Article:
Authors David Luberoff and Chris Herbert discuss digitalization—or the strategic use of technology to collect, create, process, organize, analyze, use, and monetize data—in a new series of new research papers from the Joint Center of Housing Studies at Harvard University.
According to the authors, the recent digitalization changes have the potential to advance efforts to address challenges related to affordability, equity, resiliency, and livability. The authors note that the recent digitalization push comes with about $100 billion in venture capital funding that started occurring in 2019 and continued through the pandemic.
The changes are already prevalent in some areas such as how investors are finding, buying, leasing, and managing single-family homes, or how consumers search for homes using new digital tools like OpenDoor and Zillow.
Less visibly, automated underwriting tools used by entities like Fannie Mae and Freddie Mac have transformed how mortgages are reviewed and approved.
The research paper makes clear that some digitalization-driven changes have advanced efforts to address housing challenges; some seem to be exacerbating problems; and some have the potential to either address or exacerbate challenges. Such is the cases with tools used by investors to snap up single-family homes, exacerbating affordability challenges experienced by homeseekers.
“Since the impacts of digitalization vary across sectors, different approaches are needed to ensure that these changes not only benefit those who develop and fund them but society as a whole,” Luberoff said. While these approaches will likely involve the public, private, and civic sectors, the public sector will have to play a central role. Notably, regulatory approaches will be needed in areas where changes seem likely to exacerbate problems. The public sector could, for example, continue and expand efforts such as the recently settled US Department of Justice suit contending that Meta (the parent company of Facebook) had “enabled and encouraged advertisers to target their housing ads by relying on race, color, religion, sex, disability, familial status and national origin.”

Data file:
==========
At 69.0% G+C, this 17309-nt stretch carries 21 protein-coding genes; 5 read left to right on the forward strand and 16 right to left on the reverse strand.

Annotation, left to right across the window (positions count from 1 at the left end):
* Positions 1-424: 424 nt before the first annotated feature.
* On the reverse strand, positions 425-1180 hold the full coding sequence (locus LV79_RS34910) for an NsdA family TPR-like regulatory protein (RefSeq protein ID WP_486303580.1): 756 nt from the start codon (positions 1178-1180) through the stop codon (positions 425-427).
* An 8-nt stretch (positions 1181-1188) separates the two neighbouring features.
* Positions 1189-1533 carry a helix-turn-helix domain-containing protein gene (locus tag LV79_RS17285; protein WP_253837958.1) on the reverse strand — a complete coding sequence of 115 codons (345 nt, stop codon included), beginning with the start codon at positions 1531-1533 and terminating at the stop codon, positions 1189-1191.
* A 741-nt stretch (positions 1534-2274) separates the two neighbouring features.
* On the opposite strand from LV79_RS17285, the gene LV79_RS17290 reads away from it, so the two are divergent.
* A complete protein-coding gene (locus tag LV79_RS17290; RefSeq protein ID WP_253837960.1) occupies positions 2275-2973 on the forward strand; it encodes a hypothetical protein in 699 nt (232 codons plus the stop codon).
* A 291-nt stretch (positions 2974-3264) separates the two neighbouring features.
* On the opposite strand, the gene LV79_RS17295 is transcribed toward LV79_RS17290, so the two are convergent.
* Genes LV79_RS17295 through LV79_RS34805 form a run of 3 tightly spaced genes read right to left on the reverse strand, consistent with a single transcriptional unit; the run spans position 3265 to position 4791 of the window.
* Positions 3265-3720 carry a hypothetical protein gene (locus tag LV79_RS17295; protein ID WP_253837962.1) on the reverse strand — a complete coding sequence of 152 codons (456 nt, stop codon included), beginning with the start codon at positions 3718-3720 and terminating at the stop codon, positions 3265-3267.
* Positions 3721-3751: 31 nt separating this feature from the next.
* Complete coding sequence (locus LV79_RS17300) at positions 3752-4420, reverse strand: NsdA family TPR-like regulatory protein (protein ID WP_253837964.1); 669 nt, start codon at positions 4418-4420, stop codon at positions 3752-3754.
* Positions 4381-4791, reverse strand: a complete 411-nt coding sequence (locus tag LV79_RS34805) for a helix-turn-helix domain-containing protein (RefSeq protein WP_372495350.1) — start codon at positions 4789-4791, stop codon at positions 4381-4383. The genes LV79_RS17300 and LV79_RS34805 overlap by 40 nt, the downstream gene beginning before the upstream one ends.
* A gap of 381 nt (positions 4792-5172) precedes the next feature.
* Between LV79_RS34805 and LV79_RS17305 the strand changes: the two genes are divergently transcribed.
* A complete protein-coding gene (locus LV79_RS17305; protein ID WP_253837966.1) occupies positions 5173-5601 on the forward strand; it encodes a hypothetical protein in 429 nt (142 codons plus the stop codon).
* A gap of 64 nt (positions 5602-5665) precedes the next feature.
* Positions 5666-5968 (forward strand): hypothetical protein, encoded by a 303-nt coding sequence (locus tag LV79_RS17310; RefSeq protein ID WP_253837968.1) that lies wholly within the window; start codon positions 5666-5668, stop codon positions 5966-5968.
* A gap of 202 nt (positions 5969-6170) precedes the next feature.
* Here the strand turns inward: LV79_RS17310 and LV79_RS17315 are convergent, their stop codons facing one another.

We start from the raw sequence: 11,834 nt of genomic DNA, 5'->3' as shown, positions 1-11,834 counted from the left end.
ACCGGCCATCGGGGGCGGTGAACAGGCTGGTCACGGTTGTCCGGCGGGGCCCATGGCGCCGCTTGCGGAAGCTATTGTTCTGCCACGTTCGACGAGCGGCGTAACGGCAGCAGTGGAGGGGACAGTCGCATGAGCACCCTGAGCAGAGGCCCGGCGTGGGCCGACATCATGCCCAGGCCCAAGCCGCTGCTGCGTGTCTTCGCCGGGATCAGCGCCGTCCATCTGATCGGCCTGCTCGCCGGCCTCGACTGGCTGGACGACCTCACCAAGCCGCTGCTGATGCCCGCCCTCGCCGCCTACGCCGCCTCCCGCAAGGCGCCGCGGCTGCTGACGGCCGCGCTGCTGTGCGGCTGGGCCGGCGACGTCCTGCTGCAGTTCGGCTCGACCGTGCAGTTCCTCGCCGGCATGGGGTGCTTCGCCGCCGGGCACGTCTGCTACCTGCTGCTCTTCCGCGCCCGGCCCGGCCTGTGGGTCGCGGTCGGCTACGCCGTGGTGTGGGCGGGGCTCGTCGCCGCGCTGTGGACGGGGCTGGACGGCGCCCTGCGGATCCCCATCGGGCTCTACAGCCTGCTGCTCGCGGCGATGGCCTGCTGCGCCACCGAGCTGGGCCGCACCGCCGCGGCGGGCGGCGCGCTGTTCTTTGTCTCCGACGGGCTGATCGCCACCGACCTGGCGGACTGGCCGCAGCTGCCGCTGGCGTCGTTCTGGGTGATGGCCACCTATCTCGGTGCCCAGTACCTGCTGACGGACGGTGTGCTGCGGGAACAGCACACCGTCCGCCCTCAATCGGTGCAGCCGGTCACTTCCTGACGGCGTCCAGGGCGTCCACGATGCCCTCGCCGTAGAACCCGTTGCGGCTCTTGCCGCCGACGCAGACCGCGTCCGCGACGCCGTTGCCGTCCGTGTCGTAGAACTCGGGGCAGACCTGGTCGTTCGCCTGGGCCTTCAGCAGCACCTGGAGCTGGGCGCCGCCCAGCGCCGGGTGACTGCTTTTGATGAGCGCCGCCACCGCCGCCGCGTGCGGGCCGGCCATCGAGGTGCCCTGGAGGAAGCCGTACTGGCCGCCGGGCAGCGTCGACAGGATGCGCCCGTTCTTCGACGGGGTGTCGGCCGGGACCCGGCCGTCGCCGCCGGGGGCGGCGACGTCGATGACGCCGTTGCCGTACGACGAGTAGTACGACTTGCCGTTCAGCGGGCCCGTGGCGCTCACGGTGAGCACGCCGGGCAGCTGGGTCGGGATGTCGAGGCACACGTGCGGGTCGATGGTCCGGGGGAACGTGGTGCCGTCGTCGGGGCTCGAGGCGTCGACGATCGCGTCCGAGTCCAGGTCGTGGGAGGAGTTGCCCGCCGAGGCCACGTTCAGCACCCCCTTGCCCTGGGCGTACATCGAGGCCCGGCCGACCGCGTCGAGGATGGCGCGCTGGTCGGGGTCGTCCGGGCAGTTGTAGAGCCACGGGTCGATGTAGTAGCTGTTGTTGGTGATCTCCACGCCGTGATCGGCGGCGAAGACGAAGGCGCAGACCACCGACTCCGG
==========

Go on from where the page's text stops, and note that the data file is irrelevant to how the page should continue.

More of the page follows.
“By contrast, in areas where public and private goals were more closely aligned, a combination of regulation, investment, education, and incentives might spur and guide private investment,” Luberoff continued. “For example, targeted investment might help the Federal Housing Administration develop better tools for assessing mortgage applications while regulations could ensure that entities like Fannie Mae and Freddie Mac do the same. Increasing access to data about investors and investment patterns could improve civic discourse about new housing developments. Targeted grants, education programs, and collaborative standard setting might help spur the growth of offsite construction in housing. Moreover, such incentives could be designed in ways to ensure that the benefits are distributed in equitable ways.”
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